One of the best tools I've used is Audible. I love listening to the book aloud as I read along. This helps my brain keep from wandering and gives me that extra boost to finish reading to the end. I know Tolkien says, "Not all who wander are lost," but I think it is definitely true that all who wander while they're reading are lost! Having an audio version of a book helps to discipline your focus as you read, which will allow you to get more out of everything you read.
4. Take notes
I know this idea can seem counterproductive to my previous encouragement, but note taking helps to focus your interest in the story and draw out some of those meaningful observations. This is where you can bring out your detective skills and see if you can find hidden connections that aren't visible on the first pass. While you can simply take notes on each chapter, here are some alternative solutions:
- Make a Character Chart - list the characters and map out their relationship to one another or encounters with one another.
- Timeline of Events - Every good detective knows that the timeline is where you start when trying to figure out what is happening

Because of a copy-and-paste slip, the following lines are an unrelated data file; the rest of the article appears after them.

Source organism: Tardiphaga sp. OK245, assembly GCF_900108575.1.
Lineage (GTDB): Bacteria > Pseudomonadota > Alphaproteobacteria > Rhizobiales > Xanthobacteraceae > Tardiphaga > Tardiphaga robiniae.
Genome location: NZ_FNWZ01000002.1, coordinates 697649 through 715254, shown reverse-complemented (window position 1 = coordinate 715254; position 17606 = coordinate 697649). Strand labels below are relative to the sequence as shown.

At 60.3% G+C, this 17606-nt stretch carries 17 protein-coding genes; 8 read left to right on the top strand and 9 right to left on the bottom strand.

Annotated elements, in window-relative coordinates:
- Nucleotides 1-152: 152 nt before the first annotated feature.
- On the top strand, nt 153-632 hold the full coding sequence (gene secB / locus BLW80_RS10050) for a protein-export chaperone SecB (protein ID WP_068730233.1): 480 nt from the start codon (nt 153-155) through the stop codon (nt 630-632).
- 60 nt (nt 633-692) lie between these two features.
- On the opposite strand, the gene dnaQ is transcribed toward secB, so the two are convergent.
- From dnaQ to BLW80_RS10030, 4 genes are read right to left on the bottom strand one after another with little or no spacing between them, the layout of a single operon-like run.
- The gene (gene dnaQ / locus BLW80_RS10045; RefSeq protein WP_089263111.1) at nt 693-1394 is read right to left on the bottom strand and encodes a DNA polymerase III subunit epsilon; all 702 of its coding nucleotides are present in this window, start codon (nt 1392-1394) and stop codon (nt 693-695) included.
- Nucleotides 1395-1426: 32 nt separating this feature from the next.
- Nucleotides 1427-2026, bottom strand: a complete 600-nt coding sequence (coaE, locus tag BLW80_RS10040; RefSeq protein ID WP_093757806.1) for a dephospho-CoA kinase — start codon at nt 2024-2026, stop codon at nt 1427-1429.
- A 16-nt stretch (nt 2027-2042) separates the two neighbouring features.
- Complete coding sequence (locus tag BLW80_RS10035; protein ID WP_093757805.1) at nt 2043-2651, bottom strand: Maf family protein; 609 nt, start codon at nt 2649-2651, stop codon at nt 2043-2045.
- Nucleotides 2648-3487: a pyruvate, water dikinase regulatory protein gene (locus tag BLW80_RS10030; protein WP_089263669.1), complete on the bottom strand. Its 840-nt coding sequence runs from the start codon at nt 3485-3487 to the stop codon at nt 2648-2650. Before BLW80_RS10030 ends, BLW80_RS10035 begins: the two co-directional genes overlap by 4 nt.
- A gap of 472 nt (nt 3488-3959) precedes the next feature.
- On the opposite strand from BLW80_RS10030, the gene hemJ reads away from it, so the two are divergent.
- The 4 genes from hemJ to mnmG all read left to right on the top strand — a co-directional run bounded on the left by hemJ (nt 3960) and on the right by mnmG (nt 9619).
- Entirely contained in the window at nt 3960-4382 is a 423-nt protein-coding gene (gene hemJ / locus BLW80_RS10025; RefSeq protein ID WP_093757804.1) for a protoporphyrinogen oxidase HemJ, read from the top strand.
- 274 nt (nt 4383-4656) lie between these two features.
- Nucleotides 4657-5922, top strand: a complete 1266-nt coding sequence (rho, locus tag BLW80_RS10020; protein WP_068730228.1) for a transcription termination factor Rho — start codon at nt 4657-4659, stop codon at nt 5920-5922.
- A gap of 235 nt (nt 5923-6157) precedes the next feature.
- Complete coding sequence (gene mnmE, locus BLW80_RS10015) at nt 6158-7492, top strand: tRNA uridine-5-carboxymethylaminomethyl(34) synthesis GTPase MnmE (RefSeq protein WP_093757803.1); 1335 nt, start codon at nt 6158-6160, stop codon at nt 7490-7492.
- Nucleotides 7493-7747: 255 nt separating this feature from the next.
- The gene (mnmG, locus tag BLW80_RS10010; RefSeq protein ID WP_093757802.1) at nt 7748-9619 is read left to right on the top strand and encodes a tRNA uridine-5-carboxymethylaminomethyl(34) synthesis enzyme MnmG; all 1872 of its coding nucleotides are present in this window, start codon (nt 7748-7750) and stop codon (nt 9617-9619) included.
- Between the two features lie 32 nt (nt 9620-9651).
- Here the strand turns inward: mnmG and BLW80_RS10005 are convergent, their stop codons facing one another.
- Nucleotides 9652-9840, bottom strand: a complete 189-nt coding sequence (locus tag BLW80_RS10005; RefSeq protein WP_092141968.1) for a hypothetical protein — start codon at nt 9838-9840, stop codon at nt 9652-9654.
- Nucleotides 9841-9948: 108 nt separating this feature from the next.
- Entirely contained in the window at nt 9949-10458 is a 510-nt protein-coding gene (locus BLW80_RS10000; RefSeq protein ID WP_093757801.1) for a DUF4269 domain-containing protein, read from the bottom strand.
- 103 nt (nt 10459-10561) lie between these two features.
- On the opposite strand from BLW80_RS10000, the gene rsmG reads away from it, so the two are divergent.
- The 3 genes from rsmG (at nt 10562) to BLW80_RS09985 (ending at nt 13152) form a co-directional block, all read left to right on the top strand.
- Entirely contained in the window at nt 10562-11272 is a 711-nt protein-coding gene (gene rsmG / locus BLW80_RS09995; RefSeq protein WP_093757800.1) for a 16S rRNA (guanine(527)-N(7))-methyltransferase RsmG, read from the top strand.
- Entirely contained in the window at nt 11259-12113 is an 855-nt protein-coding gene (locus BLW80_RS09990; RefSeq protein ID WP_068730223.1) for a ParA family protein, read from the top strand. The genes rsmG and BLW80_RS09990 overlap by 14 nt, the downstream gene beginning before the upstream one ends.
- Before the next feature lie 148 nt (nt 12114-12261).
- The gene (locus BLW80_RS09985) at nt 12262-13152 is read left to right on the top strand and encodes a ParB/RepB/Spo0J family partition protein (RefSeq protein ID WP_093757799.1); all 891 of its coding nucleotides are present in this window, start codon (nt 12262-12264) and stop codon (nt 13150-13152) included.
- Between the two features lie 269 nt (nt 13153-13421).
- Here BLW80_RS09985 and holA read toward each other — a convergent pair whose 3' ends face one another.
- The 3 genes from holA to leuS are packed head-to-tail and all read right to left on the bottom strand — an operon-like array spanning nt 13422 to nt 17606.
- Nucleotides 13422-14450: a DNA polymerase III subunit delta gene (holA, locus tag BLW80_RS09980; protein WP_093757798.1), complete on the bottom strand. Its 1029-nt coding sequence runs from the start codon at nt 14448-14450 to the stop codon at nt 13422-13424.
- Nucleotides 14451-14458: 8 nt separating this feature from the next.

- Map Out the Story - Sometimes it can be helpful to map out the story in a way that fuses the two together in a character chart timeline. It can get kind-of messy, but it is sure helpful in gaining understanding of the overall story.
5. Get Help
There is nothing wrong with allowing a guide to help you walk through the process. I love to use SparkNotes to ensure I'm understanding what I'm reading. I'm not using the notes to read the book for me, but to keep me on the right track. One resource that transformed my reading is the CiRCE Institute's highlighting method. They have a book now that explains the process: A CiRCE Guide to Reading.
Here are some other resources I love on how to read:
It's also helpful to have some resources that introduce you to the stories:
What Happens when you become a stronger reader?
With anything you practice, you become stronger and better able to navigate the challenges of difficult material. It comes slowly, but each time you read you become better able to see things that you couldn't see before. It's like you're slowly gaining access to a whole other world.
Martin Luther fought for a whole generation of people to have the Bible in their own language so they wouldn't be dependent upon someone else to translate it for them. Today we have access to the Bible in our own language, but we either don't read it or we can't. It's probably a combination of both.
We need to strengthen our reading skills so that we don't slip into a world again where people don't read the Bible for themselves and therefore don't think for themselves.